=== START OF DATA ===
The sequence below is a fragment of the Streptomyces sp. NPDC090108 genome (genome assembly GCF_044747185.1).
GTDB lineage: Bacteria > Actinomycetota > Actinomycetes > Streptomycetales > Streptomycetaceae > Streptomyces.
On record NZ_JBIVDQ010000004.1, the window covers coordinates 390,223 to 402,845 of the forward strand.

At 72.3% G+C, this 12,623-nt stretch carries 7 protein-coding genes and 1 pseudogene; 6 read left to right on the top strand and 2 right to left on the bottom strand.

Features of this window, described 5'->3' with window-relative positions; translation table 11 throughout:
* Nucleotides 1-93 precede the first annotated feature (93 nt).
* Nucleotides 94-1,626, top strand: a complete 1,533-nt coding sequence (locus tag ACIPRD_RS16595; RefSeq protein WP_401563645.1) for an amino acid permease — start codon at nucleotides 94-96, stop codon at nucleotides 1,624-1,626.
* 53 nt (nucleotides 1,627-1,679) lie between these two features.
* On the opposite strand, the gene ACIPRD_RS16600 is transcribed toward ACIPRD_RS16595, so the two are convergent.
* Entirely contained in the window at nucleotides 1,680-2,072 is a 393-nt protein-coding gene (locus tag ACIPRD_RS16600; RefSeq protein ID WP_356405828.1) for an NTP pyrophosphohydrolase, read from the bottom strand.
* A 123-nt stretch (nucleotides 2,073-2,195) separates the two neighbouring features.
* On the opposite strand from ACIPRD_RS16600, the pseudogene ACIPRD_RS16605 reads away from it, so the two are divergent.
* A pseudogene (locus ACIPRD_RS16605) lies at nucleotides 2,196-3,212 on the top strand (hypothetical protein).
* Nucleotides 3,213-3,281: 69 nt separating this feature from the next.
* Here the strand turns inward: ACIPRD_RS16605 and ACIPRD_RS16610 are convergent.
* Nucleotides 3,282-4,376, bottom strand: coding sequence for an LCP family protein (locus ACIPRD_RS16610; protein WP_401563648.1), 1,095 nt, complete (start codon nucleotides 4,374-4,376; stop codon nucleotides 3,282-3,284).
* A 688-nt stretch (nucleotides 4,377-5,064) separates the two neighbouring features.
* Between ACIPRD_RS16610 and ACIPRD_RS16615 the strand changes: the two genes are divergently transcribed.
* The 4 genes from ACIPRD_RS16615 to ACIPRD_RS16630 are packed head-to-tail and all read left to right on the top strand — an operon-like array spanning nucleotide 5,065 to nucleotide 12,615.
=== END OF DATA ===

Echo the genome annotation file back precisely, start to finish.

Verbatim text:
The sequence below is a fragment of the Streptomyces sp. NPDC090108 genome (genome assembly GCF_044747185.1).
GTDB lineage: Bacteria > Actinomycetota > Actinomycetes > Streptomycetales > Streptomycetaceae > Streptomyces.
On record NZ_JBIVDQ010000004.1, the window covers coordinates 390,223 to 402,845 of the forward strand.

At 72.3% G+C, this 12,623-nt stretch carries 7 protein-coding genes and 1 pseudogene; 6 read left to right on the top strand and 2 right to left on the bottom strand.

Features of this window, described 5'->3' with window-relative positions; translation table 11 throughout:
* Nucleotides 1-93 precede the first annotated feature (93 nt).
* Nucleotides 94-1,626, top strand: a complete 1,533-nt coding sequence (locus tag ACIPRD_RS16595; RefSeq protein WP_401563645.1) for an amino acid permease — start codon at nucleotides 94-96, stop codon at nucleotides 1,624-1,626.
* 53 nt (nucleotides 1,627-1,679) lie between these two features.
* On the opposite strand, the gene ACIPRD_RS16600 is transcribed toward ACIPRD_RS16595, so the two are convergent.
* Entirely contained in the window at nucleotides 1,680-2,072 is a 393-nt protein-coding gene (locus tag ACIPRD_RS16600; RefSeq protein ID WP_356405828.1) for an NTP pyrophosphohydrolase, read from the bottom strand.
* A 123-nt stretch (nucleotides 2,073-2,195) separates the two neighbouring features.
* On the opposite strand from ACIPRD_RS16600, the pseudogene ACIPRD_RS16605 reads away from it, so the two are divergent.
* A pseudogene (locus ACIPRD_RS16605) lies at nucleotides 2,196-3,212 on the top strand (hypothetical protein).
* Nucleotides 3,213-3,281: 69 nt separating this feature from the next.
* Here the strand turns inward: ACIPRD_RS16605 and ACIPRD_RS16610 are convergent.
* Nucleotides 3,282-4,376, bottom strand: coding sequence for an LCP family protein (locus ACIPRD_RS16610; protein WP_401563648.1), 1,095 nt, complete (start codon nucleotides 4,374-4,376; stop codon nucleotides 3,282-3,284).
* A 688-nt stretch (nucleotides 4,377-5,064) separates the two neighbouring features.
* Between ACIPRD_RS16610 and ACIPRD_RS16615 the strand changes: the two genes are divergently transcribed.
* The 4 genes from ACIPRD_RS16615 to ACIPRD_RS16630 are packed head-to-tail and all read left to right on the top strand — an operon-like array spanning nucleotide 5,065 to nucleotide 12,615.